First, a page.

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Jim Ozella: An unexpected lesson on a Saturday morning

SCV Voices

Posted: June 19, 2010 9:45 p.m.
Updated: June 20, 2010 4:30 a.m.
 

“The best laid schemes of mice and men, go often askew.”
Robert Burns, translated from “To a mouse”

The upcoming Saturday of the Memorial Day weekend was going to provide a serious opportunity for some necessary rest and relaxation. The spring semester had dragged on with not enough motivated students focused on General MacArthur’s invasion at Inchon, too many close losses on various missed opportunities and too many days of toeing the line at work, and not relaxing in the sunshine of a beautiful day. 

However, that Saturday would be the day. The plans for the day were being formulated in my mind and the timetable was set in stone. Up early for a jaunt around the neighborhood with the family dog, a quick stopover at school to check the latest e-mail roster and then a lively trip down Interstate 405 to visit Jackie Robinson Stadium.

The old baseball stadium named after one of the baseball heroes of yesterday would be my respite. The scheduled game at 2 p.m. would provide an opportunity to witness the continued growth of former players and a quick chit-chat with coaches, but most importantly, the chance for day at the ballpark without deciding who was starting in right field, who would be the first relief pitcher out of the bullpen or who could hit-and-run in a key situation.  

My family knew the necessity of the day. Even my youngest daughter’s visit from college for the extended weekend would not trip up these plans. 

Like an alarm clock, the dog awakened me to the timetable.

This was going to be a day of incognito, so the dress outfit for the day would be truly undercover. The dark canvas hat pulled over my eyes, with sunglasses for protection from the brightness of the 10th row of the stadium’s home-plate bleachers. Most importantly, no usual Hart High School baseball gear to bring attention from the accompanying crowd. 

The daily visit through the neighborhood with a sniffing 2-year-old Yorkshire puppy did not provide any surprises.

Stops at various trees along the way had been on the scheduled planner, and my estimated 11:30 a.m. arrival at the stadium would have no delay. 

The sights and sounds of the day were mixing in my mind as the dog and I returned home. The clangs and pings of the early batting practice rang in my ears, the upcoming smell of two Dodger Dogs with ketchup and mustard whetted my appetite and the chance to waste some time in my baseball world motivated me to maintain my schedule. 

My car roared into action down Bouquet Canyon Road. Engrossed by the schedule of the day, I pulled mindlessly close behind a white BMW being driven by a lady near the intersection of Bouquet and Soledad Canyon roads.   

The light turned green and autos purred into action except for mine. Snapping back to reality, I saw the inaction of the BMW in front of me and suddenly my schedule was being thrown into a quandry.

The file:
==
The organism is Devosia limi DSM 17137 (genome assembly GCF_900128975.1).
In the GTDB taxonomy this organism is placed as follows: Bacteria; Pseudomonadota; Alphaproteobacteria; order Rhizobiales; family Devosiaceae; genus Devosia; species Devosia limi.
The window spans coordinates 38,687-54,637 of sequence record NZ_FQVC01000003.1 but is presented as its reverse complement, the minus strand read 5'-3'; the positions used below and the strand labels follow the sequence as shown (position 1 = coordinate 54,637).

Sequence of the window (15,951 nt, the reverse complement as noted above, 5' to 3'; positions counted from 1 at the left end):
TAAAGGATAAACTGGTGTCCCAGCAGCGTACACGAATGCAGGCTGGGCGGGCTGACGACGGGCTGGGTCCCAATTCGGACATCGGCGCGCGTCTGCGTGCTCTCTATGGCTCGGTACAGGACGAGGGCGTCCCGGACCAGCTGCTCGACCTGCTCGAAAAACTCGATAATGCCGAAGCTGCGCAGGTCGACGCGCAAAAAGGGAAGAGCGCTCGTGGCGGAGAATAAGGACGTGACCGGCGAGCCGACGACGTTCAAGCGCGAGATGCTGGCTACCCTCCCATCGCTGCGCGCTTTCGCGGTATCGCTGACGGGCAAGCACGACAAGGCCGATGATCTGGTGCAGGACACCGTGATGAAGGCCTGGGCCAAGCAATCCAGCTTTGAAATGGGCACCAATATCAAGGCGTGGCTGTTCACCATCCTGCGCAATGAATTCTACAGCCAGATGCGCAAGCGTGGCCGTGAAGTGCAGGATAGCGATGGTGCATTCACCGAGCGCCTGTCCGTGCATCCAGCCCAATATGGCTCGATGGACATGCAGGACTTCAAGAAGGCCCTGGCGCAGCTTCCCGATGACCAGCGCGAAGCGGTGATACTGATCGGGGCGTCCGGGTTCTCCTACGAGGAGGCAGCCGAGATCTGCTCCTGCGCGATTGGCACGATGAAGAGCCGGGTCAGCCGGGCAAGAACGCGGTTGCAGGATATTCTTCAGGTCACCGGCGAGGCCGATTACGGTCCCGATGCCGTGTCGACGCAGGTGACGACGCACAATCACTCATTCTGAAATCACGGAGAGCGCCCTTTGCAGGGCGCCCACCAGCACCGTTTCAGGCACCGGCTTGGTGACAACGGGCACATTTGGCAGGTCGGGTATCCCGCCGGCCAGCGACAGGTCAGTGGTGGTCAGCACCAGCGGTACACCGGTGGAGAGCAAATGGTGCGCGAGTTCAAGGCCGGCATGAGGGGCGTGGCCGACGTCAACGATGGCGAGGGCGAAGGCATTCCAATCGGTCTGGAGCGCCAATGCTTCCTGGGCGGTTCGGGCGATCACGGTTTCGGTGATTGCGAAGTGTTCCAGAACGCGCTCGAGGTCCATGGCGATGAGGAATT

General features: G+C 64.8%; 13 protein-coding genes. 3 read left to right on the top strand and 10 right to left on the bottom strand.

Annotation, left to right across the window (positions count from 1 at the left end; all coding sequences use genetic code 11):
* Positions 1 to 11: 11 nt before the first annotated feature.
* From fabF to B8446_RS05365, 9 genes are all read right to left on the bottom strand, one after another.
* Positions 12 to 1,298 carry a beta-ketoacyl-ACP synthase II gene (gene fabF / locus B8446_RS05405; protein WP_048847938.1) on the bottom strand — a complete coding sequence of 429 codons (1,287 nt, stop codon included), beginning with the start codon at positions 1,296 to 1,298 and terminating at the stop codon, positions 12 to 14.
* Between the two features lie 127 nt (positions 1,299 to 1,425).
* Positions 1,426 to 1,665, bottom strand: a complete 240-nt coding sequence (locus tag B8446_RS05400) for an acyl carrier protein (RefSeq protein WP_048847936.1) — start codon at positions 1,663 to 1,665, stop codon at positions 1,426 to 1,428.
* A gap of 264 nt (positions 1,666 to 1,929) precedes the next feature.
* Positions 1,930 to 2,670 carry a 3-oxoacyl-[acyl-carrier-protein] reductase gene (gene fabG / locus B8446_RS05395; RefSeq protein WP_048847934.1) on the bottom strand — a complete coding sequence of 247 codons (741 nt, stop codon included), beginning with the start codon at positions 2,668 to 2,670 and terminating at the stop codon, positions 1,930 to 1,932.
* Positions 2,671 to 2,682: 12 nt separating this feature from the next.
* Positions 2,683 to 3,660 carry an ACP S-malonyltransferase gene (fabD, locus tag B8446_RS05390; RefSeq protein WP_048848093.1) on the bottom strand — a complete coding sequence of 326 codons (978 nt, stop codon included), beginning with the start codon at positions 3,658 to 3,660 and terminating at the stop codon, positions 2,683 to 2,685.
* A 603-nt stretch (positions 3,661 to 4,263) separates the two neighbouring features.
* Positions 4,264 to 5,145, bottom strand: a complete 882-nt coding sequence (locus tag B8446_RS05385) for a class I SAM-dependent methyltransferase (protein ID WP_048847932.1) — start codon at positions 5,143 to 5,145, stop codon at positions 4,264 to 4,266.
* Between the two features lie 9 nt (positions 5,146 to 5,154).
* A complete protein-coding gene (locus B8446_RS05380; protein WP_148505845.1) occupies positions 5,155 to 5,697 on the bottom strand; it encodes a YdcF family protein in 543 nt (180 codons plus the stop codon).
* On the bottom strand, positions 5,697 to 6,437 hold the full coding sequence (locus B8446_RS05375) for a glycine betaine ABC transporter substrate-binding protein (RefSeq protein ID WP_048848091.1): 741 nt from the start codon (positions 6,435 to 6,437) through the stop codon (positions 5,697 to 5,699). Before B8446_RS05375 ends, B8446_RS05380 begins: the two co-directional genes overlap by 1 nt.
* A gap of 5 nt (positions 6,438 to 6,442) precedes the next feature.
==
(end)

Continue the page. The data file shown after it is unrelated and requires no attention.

My waiting seemed forever as I refused to honk the horn, and in the next instant an elderly woman stepped out of the BMW with her arms outstretched in a show of exasperation. 

“Lady, are you kidding me?” I muttered under my breath and through clenched teeth.  

The image of a devil on one of my shoulders and an angel on the other clicked into view in my mind. 

“Forget her,” whispered the devil as I nodded my head approvingly. 

“Do onto others” were the only words that briefly captured my attention as the smiling angel leaned over on my right shoulder.

“Lady, are you kidding me?” I repeated quietly to myself as I opened the car down and moved quickly with guilt toward the elderly woman. 

“Ma’am, do you have the car in neutral? Shift into neutral and I will push you to the gas station,” I politely mentioned to her as I pointed with my right arm to a nearby gas station. 

My efforts to push the motionless BMW to the gas station stalled as the car’s weight and my loss of strength due to the years of inactivity brought no results.  Now, I raised my outstretched arms in a show of exasperation as braking motorists began honking their horns. 

As I turned to meet the braking traffic, two men from the gas station and one woman who’d stopped her car quickly ventured toward me after obviously listening to the angel on their right shoulders. In unison, the four of us pushed the car, with the elderly woman guiding the wheel, to the safety of the gas station. 

Later that day, with two hot dogs in hand and settled into my powder-blue seat at the old stadium, my mind recaptured the events of the unscheduled lesson learned earlier in the day. I raised my first hot dog to toast the elderly woman in the BMW, the three guiltless heroes of the day and the smiling angel on my right shoulder.         

Jim Ozella is a teacher at Hart High school and has been the school’s varsity head baseball coach since 2000. His column reflects his own views and not necessarily those of The Signal.

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